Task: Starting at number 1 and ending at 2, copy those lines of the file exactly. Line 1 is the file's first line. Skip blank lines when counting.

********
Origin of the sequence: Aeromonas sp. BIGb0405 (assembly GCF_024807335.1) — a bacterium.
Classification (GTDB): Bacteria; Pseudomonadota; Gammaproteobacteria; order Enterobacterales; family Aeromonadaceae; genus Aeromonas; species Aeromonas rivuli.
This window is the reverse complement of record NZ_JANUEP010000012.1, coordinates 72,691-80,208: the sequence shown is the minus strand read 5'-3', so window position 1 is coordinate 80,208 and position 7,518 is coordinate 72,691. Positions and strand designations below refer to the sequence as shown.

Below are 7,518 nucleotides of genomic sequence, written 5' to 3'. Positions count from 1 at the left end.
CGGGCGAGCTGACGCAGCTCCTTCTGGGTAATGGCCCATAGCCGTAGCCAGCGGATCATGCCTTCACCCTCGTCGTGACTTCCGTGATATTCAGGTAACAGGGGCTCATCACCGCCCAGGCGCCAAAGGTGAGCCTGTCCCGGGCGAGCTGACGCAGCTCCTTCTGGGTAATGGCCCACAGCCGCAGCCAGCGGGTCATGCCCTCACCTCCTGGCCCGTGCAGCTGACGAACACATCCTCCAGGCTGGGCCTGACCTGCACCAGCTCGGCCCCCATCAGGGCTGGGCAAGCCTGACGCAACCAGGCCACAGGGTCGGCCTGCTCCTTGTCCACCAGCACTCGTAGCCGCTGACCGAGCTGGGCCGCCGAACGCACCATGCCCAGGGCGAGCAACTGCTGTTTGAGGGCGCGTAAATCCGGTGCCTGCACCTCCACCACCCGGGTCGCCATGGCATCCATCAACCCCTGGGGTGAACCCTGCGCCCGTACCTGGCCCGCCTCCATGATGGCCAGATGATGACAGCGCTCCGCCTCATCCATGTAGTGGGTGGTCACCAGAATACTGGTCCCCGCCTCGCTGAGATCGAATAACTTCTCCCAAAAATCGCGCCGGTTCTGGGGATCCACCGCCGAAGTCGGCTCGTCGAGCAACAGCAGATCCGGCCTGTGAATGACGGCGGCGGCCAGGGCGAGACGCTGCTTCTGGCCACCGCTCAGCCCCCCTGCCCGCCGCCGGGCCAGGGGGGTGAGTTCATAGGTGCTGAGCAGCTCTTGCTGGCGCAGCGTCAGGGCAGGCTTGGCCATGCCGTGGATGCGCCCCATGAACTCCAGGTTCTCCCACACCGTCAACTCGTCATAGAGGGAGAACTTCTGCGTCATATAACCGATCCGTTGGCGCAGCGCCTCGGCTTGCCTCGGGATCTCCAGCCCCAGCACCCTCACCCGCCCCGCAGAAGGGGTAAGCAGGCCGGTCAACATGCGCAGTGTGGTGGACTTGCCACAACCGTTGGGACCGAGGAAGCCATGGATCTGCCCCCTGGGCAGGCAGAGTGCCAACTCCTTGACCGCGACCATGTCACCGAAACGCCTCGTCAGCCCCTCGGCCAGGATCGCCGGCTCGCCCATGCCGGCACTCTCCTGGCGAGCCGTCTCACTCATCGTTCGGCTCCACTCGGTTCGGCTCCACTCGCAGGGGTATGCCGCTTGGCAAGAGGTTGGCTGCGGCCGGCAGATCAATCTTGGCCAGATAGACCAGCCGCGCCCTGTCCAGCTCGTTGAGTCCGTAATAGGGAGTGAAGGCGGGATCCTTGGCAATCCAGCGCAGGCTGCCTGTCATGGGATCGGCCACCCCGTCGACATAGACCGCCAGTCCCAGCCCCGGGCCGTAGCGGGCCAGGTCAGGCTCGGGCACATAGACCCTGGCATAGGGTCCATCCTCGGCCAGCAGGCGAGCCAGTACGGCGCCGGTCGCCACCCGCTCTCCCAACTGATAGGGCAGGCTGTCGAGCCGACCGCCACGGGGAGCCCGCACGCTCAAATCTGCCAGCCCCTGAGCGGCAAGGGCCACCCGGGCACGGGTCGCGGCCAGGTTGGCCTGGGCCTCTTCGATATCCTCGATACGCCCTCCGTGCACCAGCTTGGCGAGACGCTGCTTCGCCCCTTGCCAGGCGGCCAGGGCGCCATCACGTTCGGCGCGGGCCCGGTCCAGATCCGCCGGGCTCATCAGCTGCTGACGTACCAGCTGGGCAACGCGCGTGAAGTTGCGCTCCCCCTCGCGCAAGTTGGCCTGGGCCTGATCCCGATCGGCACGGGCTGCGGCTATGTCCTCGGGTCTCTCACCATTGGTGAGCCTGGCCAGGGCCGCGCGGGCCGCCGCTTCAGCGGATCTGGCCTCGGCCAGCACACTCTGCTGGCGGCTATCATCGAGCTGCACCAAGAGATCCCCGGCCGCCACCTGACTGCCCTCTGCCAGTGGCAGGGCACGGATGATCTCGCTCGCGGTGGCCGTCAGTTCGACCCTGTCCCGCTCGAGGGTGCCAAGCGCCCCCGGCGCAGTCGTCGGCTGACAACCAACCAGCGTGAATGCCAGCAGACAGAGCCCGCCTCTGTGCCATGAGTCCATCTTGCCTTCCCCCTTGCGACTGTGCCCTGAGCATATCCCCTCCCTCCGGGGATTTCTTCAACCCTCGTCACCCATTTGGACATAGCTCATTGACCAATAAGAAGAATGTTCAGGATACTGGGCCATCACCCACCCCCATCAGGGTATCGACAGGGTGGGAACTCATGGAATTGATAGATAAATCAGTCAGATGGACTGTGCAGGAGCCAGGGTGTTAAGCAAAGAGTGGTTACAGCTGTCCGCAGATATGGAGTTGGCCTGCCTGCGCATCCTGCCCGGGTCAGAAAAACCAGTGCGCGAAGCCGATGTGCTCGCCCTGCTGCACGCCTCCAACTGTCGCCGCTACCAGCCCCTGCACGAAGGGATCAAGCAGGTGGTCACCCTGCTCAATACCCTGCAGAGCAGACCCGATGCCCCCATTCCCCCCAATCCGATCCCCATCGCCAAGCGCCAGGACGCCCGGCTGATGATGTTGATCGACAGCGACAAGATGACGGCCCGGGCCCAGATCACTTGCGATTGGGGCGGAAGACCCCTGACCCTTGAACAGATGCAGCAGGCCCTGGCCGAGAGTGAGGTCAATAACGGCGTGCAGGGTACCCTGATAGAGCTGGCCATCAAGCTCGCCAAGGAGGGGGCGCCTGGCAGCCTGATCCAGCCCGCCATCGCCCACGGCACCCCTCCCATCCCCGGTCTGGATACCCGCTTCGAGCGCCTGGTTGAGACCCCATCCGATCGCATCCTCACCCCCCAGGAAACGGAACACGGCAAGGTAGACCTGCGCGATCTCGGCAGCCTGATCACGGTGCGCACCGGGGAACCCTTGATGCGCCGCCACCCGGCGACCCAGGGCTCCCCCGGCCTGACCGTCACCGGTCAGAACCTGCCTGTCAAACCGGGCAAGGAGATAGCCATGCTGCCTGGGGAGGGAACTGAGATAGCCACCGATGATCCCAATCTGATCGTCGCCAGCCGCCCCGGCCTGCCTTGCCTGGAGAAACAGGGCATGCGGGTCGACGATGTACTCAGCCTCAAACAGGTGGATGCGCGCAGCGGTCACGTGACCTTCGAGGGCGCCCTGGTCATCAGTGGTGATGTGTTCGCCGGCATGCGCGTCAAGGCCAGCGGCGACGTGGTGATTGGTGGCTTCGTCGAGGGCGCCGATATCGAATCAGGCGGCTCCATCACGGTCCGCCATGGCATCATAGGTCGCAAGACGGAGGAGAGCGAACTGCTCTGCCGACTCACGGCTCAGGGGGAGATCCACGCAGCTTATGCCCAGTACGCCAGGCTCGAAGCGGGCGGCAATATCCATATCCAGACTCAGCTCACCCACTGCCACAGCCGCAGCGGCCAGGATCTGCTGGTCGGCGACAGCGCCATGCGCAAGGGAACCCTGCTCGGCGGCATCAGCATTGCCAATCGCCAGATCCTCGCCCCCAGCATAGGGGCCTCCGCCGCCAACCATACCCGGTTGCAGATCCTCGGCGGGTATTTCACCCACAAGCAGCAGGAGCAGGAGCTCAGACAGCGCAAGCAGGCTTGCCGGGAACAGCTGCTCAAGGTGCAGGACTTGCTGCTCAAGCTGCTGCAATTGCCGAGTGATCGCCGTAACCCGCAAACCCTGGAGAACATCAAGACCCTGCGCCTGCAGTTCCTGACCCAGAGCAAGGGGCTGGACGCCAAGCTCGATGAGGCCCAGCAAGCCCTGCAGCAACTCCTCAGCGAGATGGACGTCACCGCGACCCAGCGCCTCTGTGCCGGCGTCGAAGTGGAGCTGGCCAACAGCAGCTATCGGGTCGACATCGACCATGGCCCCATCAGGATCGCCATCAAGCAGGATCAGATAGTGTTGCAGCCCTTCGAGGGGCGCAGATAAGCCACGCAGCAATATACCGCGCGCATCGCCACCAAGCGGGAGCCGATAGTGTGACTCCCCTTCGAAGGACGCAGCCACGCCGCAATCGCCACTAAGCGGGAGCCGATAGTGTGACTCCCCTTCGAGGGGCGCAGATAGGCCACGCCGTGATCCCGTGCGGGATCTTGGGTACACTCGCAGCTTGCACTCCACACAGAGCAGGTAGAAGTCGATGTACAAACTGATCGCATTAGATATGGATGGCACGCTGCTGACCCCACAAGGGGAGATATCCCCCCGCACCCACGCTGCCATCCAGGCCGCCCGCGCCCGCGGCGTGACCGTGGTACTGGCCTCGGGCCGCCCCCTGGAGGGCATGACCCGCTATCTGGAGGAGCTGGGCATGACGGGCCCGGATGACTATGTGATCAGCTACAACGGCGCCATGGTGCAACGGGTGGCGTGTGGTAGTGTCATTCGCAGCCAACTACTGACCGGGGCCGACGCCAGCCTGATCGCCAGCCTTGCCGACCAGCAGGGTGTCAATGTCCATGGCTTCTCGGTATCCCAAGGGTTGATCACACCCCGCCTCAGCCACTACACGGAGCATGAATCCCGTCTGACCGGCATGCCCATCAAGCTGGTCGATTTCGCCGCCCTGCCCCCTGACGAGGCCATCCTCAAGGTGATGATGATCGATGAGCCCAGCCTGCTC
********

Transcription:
Origin of the sequence: Aeromonas sp. BIGb0405 (assembly GCF_024807335.1) — a bacterium.
Classification (GTDB): Bacteria; Pseudomonadota; Gammaproteobacteria; order Enterobacterales; family Aeromonadaceae; genus Aeromonas; species Aeromonas rivuli.